Self compassion on the table for World Anaesthesia Day
College promote personal wellbeing of anaesthesiologists
Self compassion is the theme of a talk for consultant and trainee anaesthesiologists in Dublin on World Anaesthesia Day (Tuesday, October 16th).
The College of Anaesthesiologists is keen to highlight the supports that exist for medical doctors who embark on the six-year training to become an anaesthesiologist (formerly known as an anaesthetist), having lost two trainees to suicide in the last year.
“Medical doctors are prone to the same physical and mental illnesses as other people and we need to recognize and minimize the risks for our trainees,” says Dr Brian Kinirons, president of the College of Anaesthesiologists.
While he won’t speak about the personal experiences of the two trainees who died, he says their deaths have brought a sharper focus on how medical doctors and those undergoing specialist training need a supportive work environment and access to mentors, college tutors and counselling if necessary.
“Anaesthesiologists are dealing with multiple simultaneous demands. They work long hours and work at the coalface of medicine. Up to 70 per cent of patients will see an anaesthesiologist. They are part of the team for surgery, emergency care and obstetrics,” says Dr Kinirons who works as a consultant anaesthesiologist at University Hospital Galway.
The academic training is also arduous. “And, you’ve got to consider that this is a group of high achievers with a high standard of practice where there is a huge expectation of the role and vocational commitment and motivation,” says Dr Kinirons. “Sometimes, high achieving individuals who are perfectionist is a potent cocktail.”
Resilience training is part of medical school education at undergraduate and postgraduate level, but Dr Kinirons says that this in itself is not enough. “One day courses on resilience are not enough. We are getting feedback from our trainees about burnout from organisational structures and systems,” he adds.
Fatigue in particular has been identified as a risk factor for poor mental and physical health. “We now know that working for more than 60-70 hours a week is associated with poor health, poor job satisfaction, risk of burnout and poor patient outcomes,” says Dr Kinirons. The Association of Anaesthetists in Britain and Ireland has a #FightFatigue campaign. “This campaign stresses the importance of adequate (working) facilities, debriefing, rest periods and making sure people get home safely after work,” explains Martin McCormack, chief executive officer of the College of Anaesthesiologists.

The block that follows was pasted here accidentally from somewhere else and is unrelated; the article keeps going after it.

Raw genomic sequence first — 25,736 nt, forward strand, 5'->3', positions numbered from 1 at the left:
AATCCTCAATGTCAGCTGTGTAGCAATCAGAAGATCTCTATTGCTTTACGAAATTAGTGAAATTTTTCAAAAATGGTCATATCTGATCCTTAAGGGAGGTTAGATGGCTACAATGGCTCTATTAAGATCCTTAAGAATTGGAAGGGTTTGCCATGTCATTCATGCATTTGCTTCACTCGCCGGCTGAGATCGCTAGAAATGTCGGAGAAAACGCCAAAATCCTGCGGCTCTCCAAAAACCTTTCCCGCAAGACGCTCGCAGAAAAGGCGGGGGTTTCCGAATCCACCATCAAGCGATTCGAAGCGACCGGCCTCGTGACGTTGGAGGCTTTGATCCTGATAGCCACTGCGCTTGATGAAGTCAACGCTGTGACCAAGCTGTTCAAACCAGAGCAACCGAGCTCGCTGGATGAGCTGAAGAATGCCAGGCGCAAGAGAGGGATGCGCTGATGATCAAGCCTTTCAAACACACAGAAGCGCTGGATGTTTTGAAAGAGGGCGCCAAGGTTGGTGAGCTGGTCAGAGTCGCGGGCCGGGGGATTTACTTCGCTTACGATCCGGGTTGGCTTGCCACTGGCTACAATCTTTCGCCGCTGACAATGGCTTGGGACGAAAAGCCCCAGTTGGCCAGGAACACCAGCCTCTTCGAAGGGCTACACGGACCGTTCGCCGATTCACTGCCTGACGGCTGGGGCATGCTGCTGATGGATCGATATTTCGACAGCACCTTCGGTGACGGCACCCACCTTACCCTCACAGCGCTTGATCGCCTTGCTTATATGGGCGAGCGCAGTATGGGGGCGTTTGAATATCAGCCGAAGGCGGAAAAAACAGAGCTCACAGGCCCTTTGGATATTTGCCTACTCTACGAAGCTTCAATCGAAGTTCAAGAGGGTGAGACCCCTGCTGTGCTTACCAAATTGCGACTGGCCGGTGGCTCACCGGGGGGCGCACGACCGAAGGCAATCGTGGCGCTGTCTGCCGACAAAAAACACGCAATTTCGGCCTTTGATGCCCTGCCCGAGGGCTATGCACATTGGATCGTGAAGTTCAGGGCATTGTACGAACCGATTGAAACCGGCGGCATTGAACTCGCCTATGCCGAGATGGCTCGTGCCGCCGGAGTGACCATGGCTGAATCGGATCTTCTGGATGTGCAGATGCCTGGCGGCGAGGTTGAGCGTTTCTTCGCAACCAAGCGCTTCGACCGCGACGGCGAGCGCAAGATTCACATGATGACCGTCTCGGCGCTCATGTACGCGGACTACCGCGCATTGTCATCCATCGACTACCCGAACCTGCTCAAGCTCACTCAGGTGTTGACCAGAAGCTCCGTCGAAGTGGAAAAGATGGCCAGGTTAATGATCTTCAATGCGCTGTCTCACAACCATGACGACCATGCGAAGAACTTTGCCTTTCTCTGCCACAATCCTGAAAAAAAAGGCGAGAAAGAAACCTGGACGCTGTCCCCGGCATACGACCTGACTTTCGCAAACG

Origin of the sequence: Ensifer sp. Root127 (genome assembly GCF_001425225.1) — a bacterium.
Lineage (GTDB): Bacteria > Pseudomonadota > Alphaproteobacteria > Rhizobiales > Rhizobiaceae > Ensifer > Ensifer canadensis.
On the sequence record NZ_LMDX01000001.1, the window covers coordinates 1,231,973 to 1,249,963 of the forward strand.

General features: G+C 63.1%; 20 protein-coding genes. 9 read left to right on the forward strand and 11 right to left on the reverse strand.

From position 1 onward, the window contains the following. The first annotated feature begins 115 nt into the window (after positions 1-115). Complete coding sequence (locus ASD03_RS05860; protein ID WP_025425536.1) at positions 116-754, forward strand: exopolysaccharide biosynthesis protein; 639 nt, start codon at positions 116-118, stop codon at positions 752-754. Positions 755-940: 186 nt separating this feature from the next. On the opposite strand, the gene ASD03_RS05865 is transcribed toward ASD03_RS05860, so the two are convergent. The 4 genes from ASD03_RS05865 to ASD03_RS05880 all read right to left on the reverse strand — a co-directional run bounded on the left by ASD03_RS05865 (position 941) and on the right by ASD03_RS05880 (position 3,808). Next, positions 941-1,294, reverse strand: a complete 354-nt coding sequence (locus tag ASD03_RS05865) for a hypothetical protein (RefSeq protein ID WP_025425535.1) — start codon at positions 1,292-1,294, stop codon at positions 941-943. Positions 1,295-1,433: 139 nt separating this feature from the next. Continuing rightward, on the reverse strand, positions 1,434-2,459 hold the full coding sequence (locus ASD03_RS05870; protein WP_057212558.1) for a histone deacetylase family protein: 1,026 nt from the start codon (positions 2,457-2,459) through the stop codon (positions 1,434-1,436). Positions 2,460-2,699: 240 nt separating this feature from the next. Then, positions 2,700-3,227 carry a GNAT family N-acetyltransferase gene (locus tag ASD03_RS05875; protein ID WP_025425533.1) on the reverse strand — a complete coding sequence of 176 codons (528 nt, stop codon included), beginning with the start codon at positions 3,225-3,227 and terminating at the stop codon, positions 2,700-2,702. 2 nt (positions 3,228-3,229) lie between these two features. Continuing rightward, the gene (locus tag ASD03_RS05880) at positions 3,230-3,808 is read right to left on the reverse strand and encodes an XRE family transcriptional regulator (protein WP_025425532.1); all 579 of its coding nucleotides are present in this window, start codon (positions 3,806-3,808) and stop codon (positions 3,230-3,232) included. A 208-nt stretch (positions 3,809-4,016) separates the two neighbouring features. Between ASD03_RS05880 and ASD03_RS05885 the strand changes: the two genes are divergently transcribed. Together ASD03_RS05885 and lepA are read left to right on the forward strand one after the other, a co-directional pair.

Following the death of the two trainee anaesthesiologists, the College of Anaesthesiologists opened up the college to colleagues so that people could process their grief and speak to others in a safe and supportive environment. “We created a space for people to come together and reflect and be supportive to each other,” says McCormack. Trainees and trainers at the college were offered access to HSE counselling support services. “It also opened up conversations about the importance of taking time off and how it can be difficult to adjust back into the system if you’re coming back after time out,” adds McCormack.
Ultimately, the message for all trainee doctors - whether in specialist training or still at undergraduate level is to remember the importance of being “happy, healthy carers”.
“Doctors have to look after their own health with good nutrition and exercise, a work/life balance while having a sense of being valued in their work environment. We have to recognize when there is a problem before someone reaches breaking point,” says Dr Kinirons.